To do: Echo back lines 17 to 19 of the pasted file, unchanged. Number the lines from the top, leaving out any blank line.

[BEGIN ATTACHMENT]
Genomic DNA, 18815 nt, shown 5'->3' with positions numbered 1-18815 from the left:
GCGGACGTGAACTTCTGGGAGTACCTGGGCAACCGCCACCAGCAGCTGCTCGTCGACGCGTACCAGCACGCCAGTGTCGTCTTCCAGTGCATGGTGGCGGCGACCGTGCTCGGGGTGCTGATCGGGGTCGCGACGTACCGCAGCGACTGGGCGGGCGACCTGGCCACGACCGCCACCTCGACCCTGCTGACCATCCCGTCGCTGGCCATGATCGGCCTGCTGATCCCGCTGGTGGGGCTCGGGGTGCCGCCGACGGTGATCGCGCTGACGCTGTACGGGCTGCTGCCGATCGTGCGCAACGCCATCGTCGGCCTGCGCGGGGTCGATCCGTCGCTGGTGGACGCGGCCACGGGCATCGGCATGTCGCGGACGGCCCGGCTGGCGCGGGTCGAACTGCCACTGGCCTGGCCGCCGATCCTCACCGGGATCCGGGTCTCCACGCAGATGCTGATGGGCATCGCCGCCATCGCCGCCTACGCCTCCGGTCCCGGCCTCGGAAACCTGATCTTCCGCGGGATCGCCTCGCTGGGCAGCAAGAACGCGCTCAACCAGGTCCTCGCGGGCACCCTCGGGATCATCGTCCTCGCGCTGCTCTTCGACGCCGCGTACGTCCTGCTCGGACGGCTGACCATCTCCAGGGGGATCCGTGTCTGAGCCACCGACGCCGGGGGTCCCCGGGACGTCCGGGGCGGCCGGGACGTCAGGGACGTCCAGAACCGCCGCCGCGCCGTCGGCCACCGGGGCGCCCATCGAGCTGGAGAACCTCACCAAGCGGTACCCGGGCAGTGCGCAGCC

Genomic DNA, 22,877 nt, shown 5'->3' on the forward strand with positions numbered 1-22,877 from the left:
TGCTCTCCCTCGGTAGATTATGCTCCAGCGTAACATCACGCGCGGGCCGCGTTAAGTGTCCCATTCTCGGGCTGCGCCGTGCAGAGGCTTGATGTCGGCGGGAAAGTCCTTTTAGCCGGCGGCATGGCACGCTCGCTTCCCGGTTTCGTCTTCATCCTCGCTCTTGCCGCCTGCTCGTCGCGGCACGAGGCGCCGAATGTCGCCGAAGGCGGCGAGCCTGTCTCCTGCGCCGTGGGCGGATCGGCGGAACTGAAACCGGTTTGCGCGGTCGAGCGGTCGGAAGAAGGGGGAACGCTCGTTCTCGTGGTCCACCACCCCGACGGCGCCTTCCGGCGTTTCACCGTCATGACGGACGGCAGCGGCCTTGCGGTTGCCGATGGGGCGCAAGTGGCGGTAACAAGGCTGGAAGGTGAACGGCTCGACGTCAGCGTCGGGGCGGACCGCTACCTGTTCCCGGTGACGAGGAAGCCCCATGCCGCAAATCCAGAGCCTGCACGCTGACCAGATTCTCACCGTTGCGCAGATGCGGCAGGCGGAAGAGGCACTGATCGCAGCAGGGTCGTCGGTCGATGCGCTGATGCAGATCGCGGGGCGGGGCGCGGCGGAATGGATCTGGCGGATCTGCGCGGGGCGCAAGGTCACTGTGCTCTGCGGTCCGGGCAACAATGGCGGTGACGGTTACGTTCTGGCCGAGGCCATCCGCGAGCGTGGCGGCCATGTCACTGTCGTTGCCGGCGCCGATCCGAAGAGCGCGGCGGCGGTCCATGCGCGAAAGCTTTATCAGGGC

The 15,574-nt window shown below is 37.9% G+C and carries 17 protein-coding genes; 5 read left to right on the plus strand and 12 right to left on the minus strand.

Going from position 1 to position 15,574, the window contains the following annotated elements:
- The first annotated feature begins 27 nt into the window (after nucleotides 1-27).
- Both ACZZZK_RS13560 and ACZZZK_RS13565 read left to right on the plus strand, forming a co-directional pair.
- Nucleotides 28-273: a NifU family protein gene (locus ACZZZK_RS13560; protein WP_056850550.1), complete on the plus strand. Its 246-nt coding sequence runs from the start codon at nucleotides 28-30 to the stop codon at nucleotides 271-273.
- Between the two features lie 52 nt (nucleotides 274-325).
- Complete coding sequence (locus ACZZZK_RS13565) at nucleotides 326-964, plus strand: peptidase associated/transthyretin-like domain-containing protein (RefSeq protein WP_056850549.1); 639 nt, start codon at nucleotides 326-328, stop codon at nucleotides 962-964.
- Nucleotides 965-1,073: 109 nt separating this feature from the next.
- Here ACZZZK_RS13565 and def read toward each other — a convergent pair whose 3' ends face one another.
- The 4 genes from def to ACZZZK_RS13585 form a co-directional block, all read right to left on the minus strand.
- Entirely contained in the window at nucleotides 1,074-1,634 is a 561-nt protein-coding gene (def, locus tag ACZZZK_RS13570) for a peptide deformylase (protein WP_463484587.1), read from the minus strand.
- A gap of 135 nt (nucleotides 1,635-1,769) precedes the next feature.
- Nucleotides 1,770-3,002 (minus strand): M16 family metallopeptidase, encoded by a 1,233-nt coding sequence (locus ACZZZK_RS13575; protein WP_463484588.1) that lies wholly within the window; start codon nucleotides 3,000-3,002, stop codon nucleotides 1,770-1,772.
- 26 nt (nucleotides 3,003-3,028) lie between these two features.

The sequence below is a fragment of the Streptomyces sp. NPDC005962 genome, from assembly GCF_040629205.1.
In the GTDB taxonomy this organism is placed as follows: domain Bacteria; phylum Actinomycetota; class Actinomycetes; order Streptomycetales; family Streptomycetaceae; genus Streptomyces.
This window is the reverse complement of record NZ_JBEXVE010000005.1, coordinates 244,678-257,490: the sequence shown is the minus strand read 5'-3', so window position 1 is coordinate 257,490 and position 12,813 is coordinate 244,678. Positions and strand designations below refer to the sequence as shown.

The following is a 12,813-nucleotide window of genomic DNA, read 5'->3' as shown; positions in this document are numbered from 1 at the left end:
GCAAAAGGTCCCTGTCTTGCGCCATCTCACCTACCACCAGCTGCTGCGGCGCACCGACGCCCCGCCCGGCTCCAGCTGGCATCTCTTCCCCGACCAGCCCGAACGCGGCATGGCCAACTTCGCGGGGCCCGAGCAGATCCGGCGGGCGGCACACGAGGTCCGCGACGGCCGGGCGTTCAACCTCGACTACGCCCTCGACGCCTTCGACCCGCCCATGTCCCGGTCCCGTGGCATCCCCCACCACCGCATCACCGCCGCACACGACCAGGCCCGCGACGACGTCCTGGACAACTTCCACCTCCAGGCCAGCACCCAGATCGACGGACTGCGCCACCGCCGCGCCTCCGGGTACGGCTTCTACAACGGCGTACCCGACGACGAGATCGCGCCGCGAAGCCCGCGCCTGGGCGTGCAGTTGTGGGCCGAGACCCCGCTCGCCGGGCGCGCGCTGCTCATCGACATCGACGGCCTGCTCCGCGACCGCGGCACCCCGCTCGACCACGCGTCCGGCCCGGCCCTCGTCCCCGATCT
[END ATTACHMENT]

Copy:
- Nucleotides 1,770-3,002 (minus strand): M16 family metallopeptidase, encoded by a 1,233-nt coding sequence (locus ACZZZK_RS13575; protein WP_463484588.1) that lies wholly within the window; start codon nucleotides 3,000-3,002, stop codon nucleotides 1,770-1,772.
- 26 nt (nucleotides 3,003-3,028) lie between these two features.

The sequence below is a fragment of the Streptomyces sp. NPDC005962 genome, from assembly GCF_040629205.1.